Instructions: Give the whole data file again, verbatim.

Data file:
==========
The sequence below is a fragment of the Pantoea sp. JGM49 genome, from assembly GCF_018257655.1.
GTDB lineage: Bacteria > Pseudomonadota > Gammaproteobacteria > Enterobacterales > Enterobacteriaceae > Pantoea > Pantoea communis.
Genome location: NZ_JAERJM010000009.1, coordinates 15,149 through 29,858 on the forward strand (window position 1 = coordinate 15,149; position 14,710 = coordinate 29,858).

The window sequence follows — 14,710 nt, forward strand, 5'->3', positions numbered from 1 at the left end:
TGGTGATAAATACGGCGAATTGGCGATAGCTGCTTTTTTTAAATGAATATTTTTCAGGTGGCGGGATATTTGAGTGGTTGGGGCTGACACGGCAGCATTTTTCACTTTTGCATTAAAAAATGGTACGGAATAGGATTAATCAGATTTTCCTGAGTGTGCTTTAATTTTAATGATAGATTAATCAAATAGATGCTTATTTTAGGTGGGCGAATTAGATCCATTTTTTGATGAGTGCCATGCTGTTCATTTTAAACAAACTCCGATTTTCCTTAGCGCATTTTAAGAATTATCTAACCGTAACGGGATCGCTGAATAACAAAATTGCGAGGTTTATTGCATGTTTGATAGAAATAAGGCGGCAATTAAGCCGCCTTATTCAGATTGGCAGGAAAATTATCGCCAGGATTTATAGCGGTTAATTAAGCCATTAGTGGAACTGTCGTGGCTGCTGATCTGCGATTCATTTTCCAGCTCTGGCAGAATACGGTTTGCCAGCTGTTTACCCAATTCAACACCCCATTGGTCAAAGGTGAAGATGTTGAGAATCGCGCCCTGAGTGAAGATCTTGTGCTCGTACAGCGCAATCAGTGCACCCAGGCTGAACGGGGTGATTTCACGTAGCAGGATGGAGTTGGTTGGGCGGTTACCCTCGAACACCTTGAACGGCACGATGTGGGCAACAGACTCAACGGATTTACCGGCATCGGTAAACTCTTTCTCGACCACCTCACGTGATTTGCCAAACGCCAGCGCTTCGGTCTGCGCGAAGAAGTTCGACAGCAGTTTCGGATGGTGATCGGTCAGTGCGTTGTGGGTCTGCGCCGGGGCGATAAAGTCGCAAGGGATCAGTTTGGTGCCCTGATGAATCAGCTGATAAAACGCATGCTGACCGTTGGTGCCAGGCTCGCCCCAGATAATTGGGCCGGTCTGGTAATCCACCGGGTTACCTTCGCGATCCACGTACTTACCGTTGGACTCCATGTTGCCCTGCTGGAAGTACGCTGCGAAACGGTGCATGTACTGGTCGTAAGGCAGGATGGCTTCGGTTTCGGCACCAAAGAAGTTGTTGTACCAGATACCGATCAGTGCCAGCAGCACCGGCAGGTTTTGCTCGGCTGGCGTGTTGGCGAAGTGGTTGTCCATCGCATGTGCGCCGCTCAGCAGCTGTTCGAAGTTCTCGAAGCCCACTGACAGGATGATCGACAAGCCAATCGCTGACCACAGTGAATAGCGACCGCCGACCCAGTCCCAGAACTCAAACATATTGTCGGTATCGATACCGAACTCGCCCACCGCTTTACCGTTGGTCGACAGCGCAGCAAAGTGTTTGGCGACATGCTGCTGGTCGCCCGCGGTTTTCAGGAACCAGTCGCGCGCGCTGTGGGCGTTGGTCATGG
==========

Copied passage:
The sequence below is a fragment of the Pantoea sp. JGM49 genome, from assembly GCF_018257655.1.
GTDB lineage: Bacteria > Pseudomonadota > Gammaproteobacteria > Enterobacterales > Enterobacteriaceae > Pantoea > Pantoea communis.
Genome location: NZ_JAERJM010000009.1, coordinates 15,149 through 29,858 on the forward strand (window position 1 = coordinate 15,149; position 14,710 = coordinate 29,858).

The window sequence follows — 14,710 nt, forward strand, 5'->3', positions numbered from 1 at the left end:
TGGTGATAAATACGGCGAATTGGCGATAGCTGCTTTTTTTAAATGAATATTTTTCAGGTGGCGGGATATTTGAGTGGTTGGGGCTGACACGGCAGCATTTTTCACTTTTGCATTAAAAAATGGTACGGAATAGGATTAATCAGATTTTCCTGAGTGTGCTTTAATTTTAATGATAGATTAATCAAATAGATGCTTATTTTAGGTGGGCGAATTAGATCCATTTTTTGATGAGTGCCATGCTGTTCATTTTAAACAAACTCCGATTTTCCTTAGCGCATTTTAAGAATTATCTAACCGTAACGGGATCGCTGAATAACAAAATTGCGAGGTTTATTGCATGTTTGATAGAAATAAGGCGGCAATTAAGCCGCCTTATTCAGATTGGCAGGAAAATTATCGCCAGGATTTATAGCGGTTAATTAAGCCATTAGTGGAACTGTCGTGGCTGCTGATCTGCGATTCATTTTCCAGCTCTGGCAGAATACGGTTTGCCAGCTGTTTACCCAATTCAACACCCCATTGGTCAAAGGTGAAGATGTTGAGAATCGCGCCCTGAGTGAAGATCTTGTGCTCGTACAGCGCAATCAGTGCACCCAGGCTGAACGGGGTGATTTCACGTAGCAGGATGGAGTTGGTTGGGCGGTTACCCTCGAACACCTTGAACGGCACGATGTGGGCAACAGACTCAACGGATTTACCGGCATCGGTAAACTCTTTCTCGACCACCTCACGTGATTTGCCAAACGCCAGCGCTTCGGTCTGCGCGAAGAAGTTCGACAGCAGTTTCGGATGGTGATCGGTCAGTGCGTTGTGGGTCTGCGCCGGGGCGATAAAGTCGCAAGGGATCAGTTTGGTGCCCTGATGAATCAGCTGATAAAACGCATGCTGACCGTTGGTGCCAGGCTCGCCCCAGATAATTGGGCCGGTCTGGTAATCCACCGGGTTACCTTCGCGATCCACGTACTTACCGTTGGACTCCATGTTGCCCTGCTGGAAGTACGCTGCGAAACGGTGCATGTACTGGTCGTAAGGCAGGATGGCTTCGGTTTCGGCACCAAAGAAGTTGTTGTACCAGATACCGATCAGTGCCAGCAGCACCGGCAGGTTTTGCTCGGCTGGCGTGTTGGCGAAGTGGTTGTCCATCGCATGTGCGCCGCTCAGCAGCTGTTCGAAGTTCTCGAAGCCCACTGACAGGATGATCGACAAGCCAATCGCTGACCACAGTGAATAGCGACCGCCGACCCAGTCCCAGAACTCAAACATATTGTCGGTATCGATACCGAACTCGCCCACCGCTTTACCGTTGGTCGACAGCGCAGCAAAGTGTTTGGCGACATGCTGCTGGTCGCCCGCGGTTTTCAGGAACCAGTCGCGCGCGCTGTGGGCGTTGGTCATGG